What is payroll? Definition and examples
The term ‘payroll‘ may refer to the workers in a company, plus information about them. It might also refer to the amount of money the employer pays its workers. We often use the term when we are talking about the process of calculating workers’ pay and taxes. For example, an accountant may say the following to her husband: “I will be home late tonight. I am doing payroll.”
We also use the term for the department in a company that deals with workers’ pay and taxes.
Any business that employs people has a payroll. In fact, unless nobody works there, it is impossible to avoid it.
According to hrpayrollsystems.net, the term means:
“The list of employees that receive compensation from a company. However, most companies generally use the term to refer to the money that is paid to the employees or the records that detail how much each employee has made.”
Payroll – accounting
From an accounting point of view, payrolls are very important. Workers’ wages and taxes that companies must pay, for example, significantly affect net income. It is also important because employees’ wages and taxes are subject to rules and regulations.
Net income means income after paying for the cost of goods, delivering them, expenses, taxes, and also depreciation. It means the same as ‘net profit.’
In some countries, such as the United States, for example, there are federal, state, and local regulations concerning companies’ payrolls.
From an HR point of view, payroll is also crucial because workers are sensitive to mistakes and irregularities. The letters HR stand for Human Resources.
Especially those related to their paychecks, vacation entitlements, maternity leave, and deductions for tax and social security contributions.
Local and national governments across the world usually require employers to deduct taxes at source. This means, withholding income taxes from workers’ wages.
Countries have various terms for this. Britons call it PAYE. PAYE stands for Pay As You Earn. An employee on a PAYE system never sees his or her gross pay, only the net pay.
Regarding US rules and regulations, Wikipedia writes:
“In the United States, “payroll taxes” are separate from income taxes, although they are levied on employers in proportion to salary; the programs they fund include Social Security and Medicare.”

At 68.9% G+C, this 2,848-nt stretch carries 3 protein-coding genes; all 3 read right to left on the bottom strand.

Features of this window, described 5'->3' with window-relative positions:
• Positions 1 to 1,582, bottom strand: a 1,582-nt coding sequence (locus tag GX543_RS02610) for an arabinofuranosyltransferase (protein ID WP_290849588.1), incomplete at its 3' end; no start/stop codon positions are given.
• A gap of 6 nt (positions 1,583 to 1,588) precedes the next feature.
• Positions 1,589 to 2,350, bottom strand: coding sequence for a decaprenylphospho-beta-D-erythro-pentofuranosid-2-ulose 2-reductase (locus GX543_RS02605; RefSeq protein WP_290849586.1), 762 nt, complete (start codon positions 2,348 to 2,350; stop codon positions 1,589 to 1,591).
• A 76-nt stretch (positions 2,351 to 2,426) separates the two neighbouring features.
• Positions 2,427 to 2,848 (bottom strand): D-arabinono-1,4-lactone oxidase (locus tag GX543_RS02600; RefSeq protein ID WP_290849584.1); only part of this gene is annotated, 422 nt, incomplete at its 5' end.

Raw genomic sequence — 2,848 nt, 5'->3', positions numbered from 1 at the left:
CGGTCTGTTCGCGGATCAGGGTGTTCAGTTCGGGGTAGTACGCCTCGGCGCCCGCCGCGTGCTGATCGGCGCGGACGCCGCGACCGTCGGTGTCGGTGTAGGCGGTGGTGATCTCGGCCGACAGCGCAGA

“U.S. income and payroll taxes collected through deductions are considered to be trust fund taxes, because the employer holds the deducted money in trust for later remittance.”
Employers who want to run payroll themselves may need specific software to report to their tax authorities.
The software helps the employer with tasks such as:
- Recording information about their employees.
- Calculating workers’ pay and deductions.
- Reporting payroll data to tax authorities.
- Working out how much tax the employer needs to pay.
- Working out statutory pay, for example, sick pay or maternity pay.
Payroll taxes – USA
In the United States, payroll taxes are taxes paid on employees’ salaries and wages. The US government uses these taxes to finance social insurance programs. Medicare and Social Security, for example, are social insurance programs.
These social insurance taxes make up nearly one-quarter of combined federal, state, and local government revenue. Social insurance taxes are the second-biggest source of government revenue in the US.
On its website, the Tax Foundation, America’s leading independent tax policy nonprofit, writes:
“The largest of these social insurance taxes are the two federal payroll taxes, which show up as FICA and MEDFICA on your pay stub.”
“The first is a 12.4 percent tax to fund Social Security, and the second is a 2.9 percent tax to fund Medicare, for a combined rate of 15.3 percent. Half of payroll taxes (7.65 percent) are remitted directly by employers, while the other half (7.65 percent) are taken out of workers’ paychecks.”
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